I mentioned in an earlier post that when cruising the Coast you need to be flexible, and this crew is! You may have noticed that this post covers days 6 & 7; we made the decision on the water as we neared Eureka to press on overnight around Cape Mendocino.
4:00 AM - The alarm bell rings. We planned a long 135-mile day from the anchorage in Port Orford to Eureka in Humboldt Bay, CA. We have been cruising between 7.25 to 10-knots depending on water conditions and ocean current. In general we have enjoyed a positive 1/2 to 1-knot current helping us southward down the coast. The current, along with prevailing NW swells and NW wind lays down a smoother course for southbound boats.
4:30 AM - To achieve 120-mile days at our conservative speeds we need to get on the water as early as practical. Engine running, anchor raised, radar on...it is still pretty dark. Port Orford is well protected from northerly & north westerly wind and swell. The anchorage was a good stopover. Easy to get into and a straight shot out and back onto our southerly route.
|Just after sunrise outside Port Orford, OR|
|Grey Whales off Brookings, OR|
9:10 AM - Whale HO! More whales on the Oregon Coast. This was a large pod of the resident grey whales working their way north.
9:30 AM - We cross the dotted line that separates Oregon & California.
|The Saint George Reef Lighthouse|
11:10 AM - The Saint George Reef Lighthouse is an intimidating sight along the coast. This very remote abandoned monument is a beast. After seeing her, we read about her history; including her construction and the stories of some of her keepers. Wow! The keepers were a tough lot.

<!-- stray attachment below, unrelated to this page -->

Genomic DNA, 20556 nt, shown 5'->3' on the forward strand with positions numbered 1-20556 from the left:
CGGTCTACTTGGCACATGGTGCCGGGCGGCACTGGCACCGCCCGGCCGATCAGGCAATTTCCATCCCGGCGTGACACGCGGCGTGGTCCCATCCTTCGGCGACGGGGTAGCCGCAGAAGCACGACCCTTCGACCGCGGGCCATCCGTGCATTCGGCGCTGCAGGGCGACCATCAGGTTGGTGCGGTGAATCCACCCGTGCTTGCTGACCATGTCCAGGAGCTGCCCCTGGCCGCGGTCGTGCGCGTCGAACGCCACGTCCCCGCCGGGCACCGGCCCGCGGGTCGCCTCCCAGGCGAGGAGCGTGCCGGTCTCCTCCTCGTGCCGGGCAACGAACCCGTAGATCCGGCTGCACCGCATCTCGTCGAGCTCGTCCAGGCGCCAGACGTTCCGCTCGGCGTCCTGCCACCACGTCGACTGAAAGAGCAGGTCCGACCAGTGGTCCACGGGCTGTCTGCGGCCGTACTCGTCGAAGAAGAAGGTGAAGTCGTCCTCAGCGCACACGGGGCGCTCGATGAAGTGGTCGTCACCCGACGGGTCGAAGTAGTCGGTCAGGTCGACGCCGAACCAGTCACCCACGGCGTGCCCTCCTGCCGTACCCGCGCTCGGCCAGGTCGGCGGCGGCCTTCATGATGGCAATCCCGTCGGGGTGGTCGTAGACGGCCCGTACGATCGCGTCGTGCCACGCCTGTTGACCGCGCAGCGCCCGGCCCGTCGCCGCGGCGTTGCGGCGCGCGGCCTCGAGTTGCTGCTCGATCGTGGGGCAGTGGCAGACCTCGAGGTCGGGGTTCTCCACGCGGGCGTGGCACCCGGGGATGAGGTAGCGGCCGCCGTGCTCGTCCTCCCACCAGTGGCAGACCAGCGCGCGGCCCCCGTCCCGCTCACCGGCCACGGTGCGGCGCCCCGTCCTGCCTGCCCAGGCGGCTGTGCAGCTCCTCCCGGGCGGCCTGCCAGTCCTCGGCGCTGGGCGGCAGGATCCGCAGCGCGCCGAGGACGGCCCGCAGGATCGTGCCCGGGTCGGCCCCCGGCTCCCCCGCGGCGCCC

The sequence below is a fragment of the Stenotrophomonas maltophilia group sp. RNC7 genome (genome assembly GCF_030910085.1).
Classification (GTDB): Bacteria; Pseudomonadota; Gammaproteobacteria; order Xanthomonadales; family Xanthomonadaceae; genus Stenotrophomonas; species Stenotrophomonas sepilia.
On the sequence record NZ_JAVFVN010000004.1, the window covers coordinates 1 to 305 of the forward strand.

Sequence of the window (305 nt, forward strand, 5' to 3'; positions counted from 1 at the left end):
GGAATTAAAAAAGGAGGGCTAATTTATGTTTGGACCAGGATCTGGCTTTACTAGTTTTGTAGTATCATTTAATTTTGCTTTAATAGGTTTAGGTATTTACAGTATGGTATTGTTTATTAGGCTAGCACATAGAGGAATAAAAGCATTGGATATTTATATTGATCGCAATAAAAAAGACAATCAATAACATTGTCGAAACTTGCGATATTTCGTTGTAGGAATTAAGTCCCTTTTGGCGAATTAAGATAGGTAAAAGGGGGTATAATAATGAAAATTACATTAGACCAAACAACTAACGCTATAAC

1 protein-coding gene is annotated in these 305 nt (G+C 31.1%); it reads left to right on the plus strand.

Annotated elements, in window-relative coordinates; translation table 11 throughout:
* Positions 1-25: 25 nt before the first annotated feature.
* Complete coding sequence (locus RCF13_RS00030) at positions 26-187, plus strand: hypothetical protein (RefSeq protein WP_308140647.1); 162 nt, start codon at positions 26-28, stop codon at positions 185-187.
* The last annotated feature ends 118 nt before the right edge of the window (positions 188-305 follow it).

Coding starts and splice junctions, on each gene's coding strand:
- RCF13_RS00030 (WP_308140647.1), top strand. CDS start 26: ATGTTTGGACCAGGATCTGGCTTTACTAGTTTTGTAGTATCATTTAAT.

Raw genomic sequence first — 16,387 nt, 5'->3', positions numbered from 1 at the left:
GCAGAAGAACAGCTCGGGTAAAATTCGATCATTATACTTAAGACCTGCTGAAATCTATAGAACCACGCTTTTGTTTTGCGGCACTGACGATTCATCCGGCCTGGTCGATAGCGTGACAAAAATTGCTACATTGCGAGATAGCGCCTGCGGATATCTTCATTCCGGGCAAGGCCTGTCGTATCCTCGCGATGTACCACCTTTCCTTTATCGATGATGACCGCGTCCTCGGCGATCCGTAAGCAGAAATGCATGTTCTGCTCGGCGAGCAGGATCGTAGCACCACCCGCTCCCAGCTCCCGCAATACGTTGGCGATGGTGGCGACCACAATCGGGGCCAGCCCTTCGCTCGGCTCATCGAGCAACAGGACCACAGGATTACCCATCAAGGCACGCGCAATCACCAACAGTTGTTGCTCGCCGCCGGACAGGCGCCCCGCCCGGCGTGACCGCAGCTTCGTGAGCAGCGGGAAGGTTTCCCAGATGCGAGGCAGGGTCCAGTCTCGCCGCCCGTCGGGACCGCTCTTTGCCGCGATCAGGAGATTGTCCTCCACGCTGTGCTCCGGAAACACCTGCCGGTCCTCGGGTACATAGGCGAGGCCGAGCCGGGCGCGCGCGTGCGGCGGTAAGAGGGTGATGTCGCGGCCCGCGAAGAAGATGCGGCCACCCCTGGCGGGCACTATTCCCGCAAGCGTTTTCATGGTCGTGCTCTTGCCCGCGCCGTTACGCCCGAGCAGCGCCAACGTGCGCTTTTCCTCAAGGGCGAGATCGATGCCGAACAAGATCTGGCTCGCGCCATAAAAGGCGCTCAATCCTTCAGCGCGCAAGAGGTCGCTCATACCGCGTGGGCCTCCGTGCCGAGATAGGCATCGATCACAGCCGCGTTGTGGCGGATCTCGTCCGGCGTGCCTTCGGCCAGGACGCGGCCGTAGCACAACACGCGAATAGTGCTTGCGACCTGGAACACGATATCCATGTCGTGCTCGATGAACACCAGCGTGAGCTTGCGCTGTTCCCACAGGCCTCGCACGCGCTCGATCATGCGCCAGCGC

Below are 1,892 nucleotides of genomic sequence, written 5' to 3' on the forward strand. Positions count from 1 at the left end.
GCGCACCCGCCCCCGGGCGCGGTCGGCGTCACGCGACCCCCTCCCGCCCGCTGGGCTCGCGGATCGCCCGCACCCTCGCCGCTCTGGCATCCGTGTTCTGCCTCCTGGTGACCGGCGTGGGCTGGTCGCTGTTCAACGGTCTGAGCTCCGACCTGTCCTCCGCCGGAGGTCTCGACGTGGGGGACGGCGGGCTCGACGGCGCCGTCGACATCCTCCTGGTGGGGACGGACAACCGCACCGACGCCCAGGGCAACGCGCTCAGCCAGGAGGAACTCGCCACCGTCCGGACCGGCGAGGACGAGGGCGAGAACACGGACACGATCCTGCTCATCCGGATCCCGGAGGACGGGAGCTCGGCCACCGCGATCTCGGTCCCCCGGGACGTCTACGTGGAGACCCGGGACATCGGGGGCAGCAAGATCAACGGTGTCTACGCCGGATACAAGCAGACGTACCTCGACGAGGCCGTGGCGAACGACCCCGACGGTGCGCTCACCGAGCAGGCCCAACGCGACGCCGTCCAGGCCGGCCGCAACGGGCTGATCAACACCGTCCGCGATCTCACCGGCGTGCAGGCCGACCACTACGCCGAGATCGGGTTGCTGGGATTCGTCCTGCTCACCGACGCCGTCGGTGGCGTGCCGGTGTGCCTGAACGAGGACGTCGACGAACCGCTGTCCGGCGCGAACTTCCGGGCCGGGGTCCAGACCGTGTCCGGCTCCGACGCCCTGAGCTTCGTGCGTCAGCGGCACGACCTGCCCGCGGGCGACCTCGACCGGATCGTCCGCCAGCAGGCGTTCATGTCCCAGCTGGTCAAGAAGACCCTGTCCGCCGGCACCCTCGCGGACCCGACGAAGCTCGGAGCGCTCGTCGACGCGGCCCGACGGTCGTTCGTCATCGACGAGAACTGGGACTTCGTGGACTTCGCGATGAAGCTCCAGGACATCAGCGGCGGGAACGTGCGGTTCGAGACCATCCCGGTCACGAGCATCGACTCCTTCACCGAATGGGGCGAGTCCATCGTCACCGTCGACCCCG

|Limited visibility with coastal fog.|
1:00 PM - We hit a spot of fog. Fog came & went for much of the afternoon. It is good training for running with the marine electronics; useful later in the evening.
5:30 PM - Called the USCG on the VHF radio and requested an updated report on the Humboldt Bay bar entrance. The radio operator had a 2 PM report and promised an update by 6 or 6:30. Our running conditions were good with 2-3 foot swell and no wind.
6:45 PM - Passing the Humboldt Bay entrance with updated weather data, and still no updated entrance report we made the unanimous decision to skip Eureka and continue around Cape Mendocino. Enjoying favorable weather & sea-state; we could make it to the Cape in the last of daylight and then run the remaining 70-miles to Fort Bragg overnight.
|Rounding Cape Mendocino|
9:00 PM - Rounding Cape Mendocino at twilight. We prepared the boat for running in the dark with the instrument lights turned down low, counter tops cleared, gear stowed and fresh waypoints plugged into the chart plotter. The wind is only blowing 5-10 knots and the water is mild. It will be very dark for several hours until moonrise. These are good conditions and what we had been hoping for.
|Time exposure of the pilothouse - The instruments are dimmed much more than they appear and we have blacked out others with covers or tape to preserve our night vision.|
1:00 AM - The moon has risen and it is lighting up the path. Visibility improves. Nice sea-state.
|Arrival at Fort Bragg, CA - Noyo River entrance|
6:00 AM - Entering the Noyo River at Fort Bragg, CA. First light. Calm conditions. The entrance is dramatic with the high Noyo River Bridge and the bending river channel slowly unveiling this small port.
|US Coast Guard Station Noyo River with two 47-foot Motor Lifeboats|
6:15 AM - We are tied up at the Noyo Mooring Basin. This is a safe entrance port with a preponderance of smaller commercial fishing trollers and remnants of a busy past.
We found a great breakfast place named David's just up the hill from the marina and adjacent to a nice grocery store. Fort Bragg is boater friendly. Now it is time for a mid-morning nap!
Thanks for following our coastal cruise. Steve